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Marlboro school superintendent receives merit pay bonuses

MARLBORO – Superintendent of Schools Eric Hibbs has received more than $14,000 in merit pay bonuses after achieving several merit goals during the 2017-18 school year.

According to Hibbs’ contract with the Marlboro K-8 School District Board of Education, “The superintendent is eligible to receive a merit bonus of up to 11.98 percent in addition to his annual base salary. The merit bonus will be based upon his achievement of quantitative merit criteria and/or qualitative merit criteria. The board and superintendent shall select three quantitative merit criteria and two qualitative merit criteria per contract year.

“The superintendent shall receive a merit bonus in the amount of 2.66 percent of his annual base salary for each quantitative merit criterion achieved, and/or a merit bonus in the amount of 2 percent of annual base salary for each qualitative merit criterion achieved,” the contract states.

Hibbs’ base salary for the 2017-18 school year was $191,584.

According to an agenda from a recent board meeting, Hibbs achieved one qualitative goal and two quantitative goals during the school year.

The qualitative goal stated that Hibbs “will create a mindfulness and well-being program for students with the goal of helping students gain valuable lifelong self-help skills that directly contribute to student success.”

Business Administrator Cindy Barr-Rague said Hibbs achieved the goal by creating a district leadership team comprised of vice principals, school counselors and the human resources director. The goal of the leadership team is to focus on students’ safety, and social and emotional well-being.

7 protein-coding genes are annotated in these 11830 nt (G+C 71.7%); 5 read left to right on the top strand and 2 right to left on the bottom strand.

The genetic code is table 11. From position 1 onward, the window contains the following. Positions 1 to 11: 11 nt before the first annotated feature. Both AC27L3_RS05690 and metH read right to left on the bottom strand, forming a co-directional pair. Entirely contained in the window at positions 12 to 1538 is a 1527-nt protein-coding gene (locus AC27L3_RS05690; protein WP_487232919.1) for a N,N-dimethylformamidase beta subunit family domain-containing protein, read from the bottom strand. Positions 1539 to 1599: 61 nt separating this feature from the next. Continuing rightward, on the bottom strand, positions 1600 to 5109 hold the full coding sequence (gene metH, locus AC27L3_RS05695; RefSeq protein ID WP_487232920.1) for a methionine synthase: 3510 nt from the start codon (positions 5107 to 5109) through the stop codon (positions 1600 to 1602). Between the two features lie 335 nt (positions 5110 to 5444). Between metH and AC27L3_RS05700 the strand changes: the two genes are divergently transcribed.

The first quantitative goal Hibbs achieved stated he would “create a goal focusing on student online and phone safety. This would involve night presentations with parents where he presents best practices for online/phone safety.”

“I have found that a lot of parents are simply not aware of how these controls work and that children have wide open internet settings. Sessions that focus on best practices online and phone safety could really help parents,” Hibbs said.

The second quantitative goal Hibbs achieved was to implement the concepts for the Marlboro Marketplace, a program that would help students understand the concept of “financial literacy.”

As part of the goal’s description, Hibbs said, “I would like to create the Marlboro Marketplace where each building would first hold discussions involving financial literacy, and then students would engage in the process of making a product. These ‘products’ would then be sold at the marketplace held at each individual school. Students could explore their creative side in making a product to sell while developing their understanding of financial literacy.”

A requirement of completing the goal was to hold a marketplace at each of the district’s five elementary schools.

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